Major Listed Firms Nudged Closer to Accountability

Article excerpt

Listed firms will hold consecutive shareholders meetings until the end of next month, with Nexen Tire Corp. kicking off the series yesterday.

At this year's shareholders meetings, listed companies with more than 2 trillion won ($1.59 billion) in assets will be required to fill half of the seats on their boards with outside directors.

In order to resolve the problem, they may resort to soliciting those with some kind of connection to the firms or their owners, and if that will be the case, they may run into trouble from minor shareholders.

These minor shareholders are already likely to raise the issues of small dividends and the fall in share prices on the stock exchange. Whereas most listed companies would like to increase retained earnings to prepare for a business slowdown this year, more than ever, they have to consider hostile reactions from small shareholders.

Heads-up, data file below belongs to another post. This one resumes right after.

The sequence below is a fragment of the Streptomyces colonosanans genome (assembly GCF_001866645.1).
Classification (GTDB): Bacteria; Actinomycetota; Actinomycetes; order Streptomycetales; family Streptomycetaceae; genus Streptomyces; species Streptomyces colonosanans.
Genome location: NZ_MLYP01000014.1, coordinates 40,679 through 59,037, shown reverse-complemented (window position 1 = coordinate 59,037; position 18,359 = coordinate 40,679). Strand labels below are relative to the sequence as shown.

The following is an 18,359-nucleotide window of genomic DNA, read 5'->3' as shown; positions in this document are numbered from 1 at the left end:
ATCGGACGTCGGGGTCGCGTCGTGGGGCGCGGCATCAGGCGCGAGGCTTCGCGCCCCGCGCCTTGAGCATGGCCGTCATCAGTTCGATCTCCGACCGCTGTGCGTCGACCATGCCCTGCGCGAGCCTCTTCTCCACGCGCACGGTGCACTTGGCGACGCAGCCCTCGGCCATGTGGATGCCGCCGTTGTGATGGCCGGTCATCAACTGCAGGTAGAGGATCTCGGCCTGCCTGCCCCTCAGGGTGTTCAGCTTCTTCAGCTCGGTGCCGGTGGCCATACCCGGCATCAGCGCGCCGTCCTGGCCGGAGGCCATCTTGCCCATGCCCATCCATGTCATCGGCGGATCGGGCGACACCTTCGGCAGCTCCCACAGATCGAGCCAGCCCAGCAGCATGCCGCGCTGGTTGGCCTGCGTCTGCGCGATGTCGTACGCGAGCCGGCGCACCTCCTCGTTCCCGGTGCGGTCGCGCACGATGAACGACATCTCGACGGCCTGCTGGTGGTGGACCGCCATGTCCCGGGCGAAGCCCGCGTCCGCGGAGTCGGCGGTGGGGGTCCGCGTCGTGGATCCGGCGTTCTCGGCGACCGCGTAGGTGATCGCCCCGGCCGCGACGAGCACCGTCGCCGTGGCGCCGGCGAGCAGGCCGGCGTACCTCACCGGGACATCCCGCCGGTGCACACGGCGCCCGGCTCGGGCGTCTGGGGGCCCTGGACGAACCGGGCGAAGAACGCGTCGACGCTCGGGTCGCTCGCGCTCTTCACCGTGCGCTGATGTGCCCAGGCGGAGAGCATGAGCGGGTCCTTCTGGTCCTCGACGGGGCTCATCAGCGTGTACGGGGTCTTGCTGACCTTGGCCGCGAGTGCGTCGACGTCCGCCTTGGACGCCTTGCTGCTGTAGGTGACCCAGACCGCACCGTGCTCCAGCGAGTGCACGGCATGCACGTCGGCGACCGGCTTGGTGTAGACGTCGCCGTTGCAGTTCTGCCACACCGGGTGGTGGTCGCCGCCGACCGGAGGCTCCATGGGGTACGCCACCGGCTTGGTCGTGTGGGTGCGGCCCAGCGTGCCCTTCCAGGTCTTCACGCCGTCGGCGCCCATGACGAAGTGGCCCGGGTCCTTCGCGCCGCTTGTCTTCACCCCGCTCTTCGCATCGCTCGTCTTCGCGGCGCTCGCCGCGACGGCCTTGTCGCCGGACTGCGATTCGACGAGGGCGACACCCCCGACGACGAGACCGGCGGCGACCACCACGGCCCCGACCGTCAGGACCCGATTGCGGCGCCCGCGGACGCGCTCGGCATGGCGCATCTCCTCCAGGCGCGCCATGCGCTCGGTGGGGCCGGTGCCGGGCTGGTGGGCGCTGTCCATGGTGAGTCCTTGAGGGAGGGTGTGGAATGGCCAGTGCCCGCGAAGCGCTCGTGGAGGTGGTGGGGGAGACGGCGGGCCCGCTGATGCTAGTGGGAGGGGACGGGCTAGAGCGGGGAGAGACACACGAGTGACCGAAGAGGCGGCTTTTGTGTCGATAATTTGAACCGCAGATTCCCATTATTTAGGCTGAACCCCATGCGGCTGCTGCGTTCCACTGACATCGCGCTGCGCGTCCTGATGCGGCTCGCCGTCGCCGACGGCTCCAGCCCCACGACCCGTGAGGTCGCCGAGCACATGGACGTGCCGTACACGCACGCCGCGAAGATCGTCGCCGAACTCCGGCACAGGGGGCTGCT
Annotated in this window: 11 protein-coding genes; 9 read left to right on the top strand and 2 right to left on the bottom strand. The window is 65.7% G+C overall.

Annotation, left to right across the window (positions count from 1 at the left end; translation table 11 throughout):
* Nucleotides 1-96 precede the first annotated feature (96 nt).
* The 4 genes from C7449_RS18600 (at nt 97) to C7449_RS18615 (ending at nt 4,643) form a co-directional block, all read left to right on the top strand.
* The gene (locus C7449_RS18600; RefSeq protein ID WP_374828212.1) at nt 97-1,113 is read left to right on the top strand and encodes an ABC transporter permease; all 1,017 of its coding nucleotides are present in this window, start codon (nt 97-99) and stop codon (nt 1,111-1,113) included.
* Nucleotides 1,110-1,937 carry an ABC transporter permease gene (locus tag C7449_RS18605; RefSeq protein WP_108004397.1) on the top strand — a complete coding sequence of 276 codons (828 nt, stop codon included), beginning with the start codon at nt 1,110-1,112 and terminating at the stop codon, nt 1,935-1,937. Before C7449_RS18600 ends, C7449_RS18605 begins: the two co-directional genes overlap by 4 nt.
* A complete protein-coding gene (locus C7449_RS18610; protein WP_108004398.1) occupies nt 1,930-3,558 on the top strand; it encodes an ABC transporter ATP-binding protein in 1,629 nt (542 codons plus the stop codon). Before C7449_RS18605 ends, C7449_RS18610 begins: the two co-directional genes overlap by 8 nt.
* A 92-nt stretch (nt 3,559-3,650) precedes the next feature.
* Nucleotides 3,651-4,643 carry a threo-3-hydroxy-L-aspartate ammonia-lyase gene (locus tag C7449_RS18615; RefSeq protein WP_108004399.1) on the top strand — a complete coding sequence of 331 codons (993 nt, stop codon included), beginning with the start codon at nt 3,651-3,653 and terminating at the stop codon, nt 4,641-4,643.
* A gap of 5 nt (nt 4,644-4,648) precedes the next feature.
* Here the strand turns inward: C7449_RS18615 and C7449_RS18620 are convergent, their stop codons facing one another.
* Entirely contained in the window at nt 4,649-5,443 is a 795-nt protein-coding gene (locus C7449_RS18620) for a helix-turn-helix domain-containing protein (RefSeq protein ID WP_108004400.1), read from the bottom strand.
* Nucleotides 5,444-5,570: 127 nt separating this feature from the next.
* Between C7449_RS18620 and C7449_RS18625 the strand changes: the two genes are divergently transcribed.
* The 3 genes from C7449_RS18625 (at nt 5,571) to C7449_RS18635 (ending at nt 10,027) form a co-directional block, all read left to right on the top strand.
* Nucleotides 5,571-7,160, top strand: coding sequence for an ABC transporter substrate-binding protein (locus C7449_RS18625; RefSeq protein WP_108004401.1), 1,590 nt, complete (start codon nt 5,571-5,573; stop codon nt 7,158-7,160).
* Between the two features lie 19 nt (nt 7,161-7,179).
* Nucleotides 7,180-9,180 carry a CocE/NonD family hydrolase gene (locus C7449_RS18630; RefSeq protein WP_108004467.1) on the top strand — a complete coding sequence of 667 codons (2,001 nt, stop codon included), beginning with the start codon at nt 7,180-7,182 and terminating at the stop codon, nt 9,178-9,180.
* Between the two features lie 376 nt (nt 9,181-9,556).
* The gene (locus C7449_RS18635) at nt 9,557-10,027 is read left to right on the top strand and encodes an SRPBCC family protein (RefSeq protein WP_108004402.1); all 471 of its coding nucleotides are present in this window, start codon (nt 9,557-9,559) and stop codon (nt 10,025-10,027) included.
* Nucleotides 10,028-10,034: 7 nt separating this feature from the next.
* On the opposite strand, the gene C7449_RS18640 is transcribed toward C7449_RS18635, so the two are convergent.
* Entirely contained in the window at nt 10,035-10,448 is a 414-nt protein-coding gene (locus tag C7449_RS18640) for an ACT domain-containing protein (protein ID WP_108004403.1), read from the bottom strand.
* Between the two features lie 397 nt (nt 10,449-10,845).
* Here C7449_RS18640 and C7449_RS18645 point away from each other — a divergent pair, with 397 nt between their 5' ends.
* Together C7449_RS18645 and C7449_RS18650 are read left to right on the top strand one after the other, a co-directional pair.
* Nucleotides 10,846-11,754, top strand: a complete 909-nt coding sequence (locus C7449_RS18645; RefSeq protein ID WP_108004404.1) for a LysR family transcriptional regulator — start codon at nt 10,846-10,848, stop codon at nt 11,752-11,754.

The Korea Listed Firms Association said of the 70 listed firms with shareholders meetings scheduled this spring, 21 will hold them on March 16 and 12 will be held on both Feb. 28 and March 9. Another 7 firms will hold theirs on March 23.

The companies said it is customary to hold shareholder meetings on the second and third week of March. But critics charge the meetings are suspiciously bunched together, as if to force minor shareholders into choosing only one to attend.

The critics are pushing authorities to make firms, especially the affiliates of major conglomerates, hold shareholder meetings on different dates. ``They should stop any moves on the part of these chaebol affiliates to look down on small shareholders,'' the critics claimed.

Until the revised stock exchange law required large listed firms to put outsiders in half of their boards' seats, they had to have only three outside directors.

According to the Korea Stock Exchange, listed companies with more than 2 trillion won in assets number 77, and the number of their outside directors comes to around 48.8 percent. The figure is high due to financial institutions' steadfast efforts to meet laws and regulations, but many chaebols still have a long way to go before satisfying the requirement. …